Atara Biotherapeutics’ approval heralds a ready T-cell therapy

Patient-engineered CAR-T immunotherapy has dominated the field of cancer immunotherapy for the past decade. The EU approval of Atara Biotherapeutics’ Ebvallo marks the first immunotherapy based on T cells derived from healthy donors.

Following the approval of Kymriah and Yescarta in 2017 CAR-T immunotherapy have changed the way rare forms of blood cancer are treated. In this type of cell therapy, a patient’s immune T cells are harvested, genetically engineered in the lab to hunt down cancer, and then reinfused. In many patients, CAR-T therapy produces strong and long-lasting responses to cancer, and more and more CAR-T therapies are being approved for more indications.

One big problem with these types of immunotherapies is that they require weeks of preparation from the moment a patient’s T cells are extracted. This can cost patients with life-threatening blood cancers vital time.

Atara Biotherapeutics’ approval takes T-cell immunotherapy off the shelf

This week, the EU approved Ebvallo, a new type of T-cell immunotherapy that is derived from healthy donors rather than patients – known as standard or “allogeneic” cell therapy. Unlike existing cancer cell immunotherapies, which are derived from the patient, standard cell therapies can be assembled in advance and quickly given to the patient.

Ebvalla was developed by US firm Atara Biotherapeutics and will be commercialized by French partner Pierre Fabre. It was recognized as the first and only treatment for a rare blood cancer called Epstein-Barr virus-positive post-transplant lymphoproliferative disease (EBV+ PTLD).

“As the first allogeneic or donor T-cell immunotherapy to receive approval from any regulatory body in the world, this marks a historic moment for Atara, our European partner, Pierre Fabre, and for the broader field of cell therapy,” said Pascal Tuchon, President and CEO of Atara Biotherapeutics in a public statement.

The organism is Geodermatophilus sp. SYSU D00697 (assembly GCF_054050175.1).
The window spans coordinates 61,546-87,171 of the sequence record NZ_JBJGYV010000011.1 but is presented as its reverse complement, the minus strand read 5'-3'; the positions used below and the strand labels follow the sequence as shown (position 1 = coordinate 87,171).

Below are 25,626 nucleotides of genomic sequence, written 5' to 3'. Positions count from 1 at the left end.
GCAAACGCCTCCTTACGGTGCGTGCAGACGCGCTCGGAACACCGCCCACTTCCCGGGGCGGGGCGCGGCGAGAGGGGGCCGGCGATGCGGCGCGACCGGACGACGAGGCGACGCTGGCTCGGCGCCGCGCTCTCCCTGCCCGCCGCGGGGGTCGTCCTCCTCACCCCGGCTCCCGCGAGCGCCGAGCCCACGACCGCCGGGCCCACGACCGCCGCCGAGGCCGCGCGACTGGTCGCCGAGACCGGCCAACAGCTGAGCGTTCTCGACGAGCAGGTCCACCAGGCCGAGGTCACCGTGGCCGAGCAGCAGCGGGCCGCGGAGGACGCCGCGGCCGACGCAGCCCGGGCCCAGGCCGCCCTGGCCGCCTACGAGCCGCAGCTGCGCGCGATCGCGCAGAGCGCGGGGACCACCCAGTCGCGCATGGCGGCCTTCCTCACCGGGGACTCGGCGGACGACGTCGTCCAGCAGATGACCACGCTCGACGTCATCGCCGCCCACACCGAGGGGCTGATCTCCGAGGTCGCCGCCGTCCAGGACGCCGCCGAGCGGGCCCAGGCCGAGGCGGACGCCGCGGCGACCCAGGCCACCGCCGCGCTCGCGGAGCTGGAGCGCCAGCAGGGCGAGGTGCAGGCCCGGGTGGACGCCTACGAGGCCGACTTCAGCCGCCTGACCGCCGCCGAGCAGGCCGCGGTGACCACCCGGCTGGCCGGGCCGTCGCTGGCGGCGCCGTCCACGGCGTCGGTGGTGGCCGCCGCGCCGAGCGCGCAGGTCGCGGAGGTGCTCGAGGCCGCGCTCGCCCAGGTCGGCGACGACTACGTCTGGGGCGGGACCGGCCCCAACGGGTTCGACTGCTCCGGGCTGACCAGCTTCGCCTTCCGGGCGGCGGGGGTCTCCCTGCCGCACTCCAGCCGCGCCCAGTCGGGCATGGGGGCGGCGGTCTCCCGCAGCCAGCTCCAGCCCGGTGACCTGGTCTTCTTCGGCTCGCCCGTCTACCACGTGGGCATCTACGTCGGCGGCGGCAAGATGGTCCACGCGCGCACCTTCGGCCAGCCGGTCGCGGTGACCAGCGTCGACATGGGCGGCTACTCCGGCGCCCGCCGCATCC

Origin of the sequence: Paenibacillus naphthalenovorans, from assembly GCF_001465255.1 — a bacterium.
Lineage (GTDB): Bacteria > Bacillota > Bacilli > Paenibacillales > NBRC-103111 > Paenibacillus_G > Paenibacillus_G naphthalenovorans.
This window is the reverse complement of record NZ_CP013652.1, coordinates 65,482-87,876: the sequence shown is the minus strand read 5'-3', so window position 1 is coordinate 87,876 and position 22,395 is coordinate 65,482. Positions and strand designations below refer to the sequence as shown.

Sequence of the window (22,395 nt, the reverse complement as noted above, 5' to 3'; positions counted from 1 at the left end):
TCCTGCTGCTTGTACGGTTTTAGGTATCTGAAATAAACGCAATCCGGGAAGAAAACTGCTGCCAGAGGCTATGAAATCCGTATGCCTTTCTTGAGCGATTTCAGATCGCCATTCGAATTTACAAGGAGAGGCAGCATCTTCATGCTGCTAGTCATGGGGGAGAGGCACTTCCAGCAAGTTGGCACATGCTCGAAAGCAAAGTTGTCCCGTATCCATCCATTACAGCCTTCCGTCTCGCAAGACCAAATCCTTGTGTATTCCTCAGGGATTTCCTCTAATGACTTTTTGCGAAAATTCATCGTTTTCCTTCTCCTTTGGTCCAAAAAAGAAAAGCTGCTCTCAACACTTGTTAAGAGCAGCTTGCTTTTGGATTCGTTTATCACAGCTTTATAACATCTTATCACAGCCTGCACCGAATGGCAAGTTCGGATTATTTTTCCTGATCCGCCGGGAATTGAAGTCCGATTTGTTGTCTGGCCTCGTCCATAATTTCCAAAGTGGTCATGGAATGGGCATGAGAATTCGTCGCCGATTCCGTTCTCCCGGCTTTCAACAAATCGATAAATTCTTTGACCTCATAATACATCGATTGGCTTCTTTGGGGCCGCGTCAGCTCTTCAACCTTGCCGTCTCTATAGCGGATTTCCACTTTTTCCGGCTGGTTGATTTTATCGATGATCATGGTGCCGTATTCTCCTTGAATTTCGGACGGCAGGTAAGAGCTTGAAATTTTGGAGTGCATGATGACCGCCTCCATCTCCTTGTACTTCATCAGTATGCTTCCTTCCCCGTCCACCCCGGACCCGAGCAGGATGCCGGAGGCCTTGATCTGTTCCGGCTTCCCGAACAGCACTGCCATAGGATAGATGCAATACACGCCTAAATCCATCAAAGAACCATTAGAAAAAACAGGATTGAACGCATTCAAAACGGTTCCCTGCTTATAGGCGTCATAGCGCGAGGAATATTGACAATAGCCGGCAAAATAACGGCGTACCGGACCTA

EBV+ PTLD can occur in patients who have received an organ transplant in addition to immunosuppressive drugs to stop the immune system from rejecting the organ. Immunosuppressive drugs also impair the patient’s ability to fight infections.

In immunocompromised patients who have previously been infected with the Epstein-Barr virus (EBV), the lack of immune protection can cause blood cancer. If chemotherapy fails and the patient relapses, there are very few other treatment options.

How Ebvallo by Atara works

Unlike CAR-T cells, the T cells used in Ebvallo are not genetically modified. To prepare the therapy, Atara collects T cells from a donor and then trains them to detect cells infected with EBV by mixing them with another type of immune cell from a donor who has been infected with EBV. The company then grows and expands the T cells.

The resulting T-cell immunotherapy specifically targets EBV-infected cells, fighting EBV+ PTLD and other diseases caused by the virus, such as forms of multiple sclerosis.

Before the approval, Atara could only offer its lead cell therapy in clinical trials or through expanded access programs to patients who had no other treatment options. EU approval could improve access to lifesaving therapy for this select group of patients.

“I’ve been working on virus-specific T cells for 15 years” tweeted Patrick Hanley, an assistant professor at George Washington University’s Children’s National Hospital, who was not involved in the development of Ebvallo. “It’s nice to see this work [Atara] is finally becoming widely available to patients, not just those close to a few boutique centers.”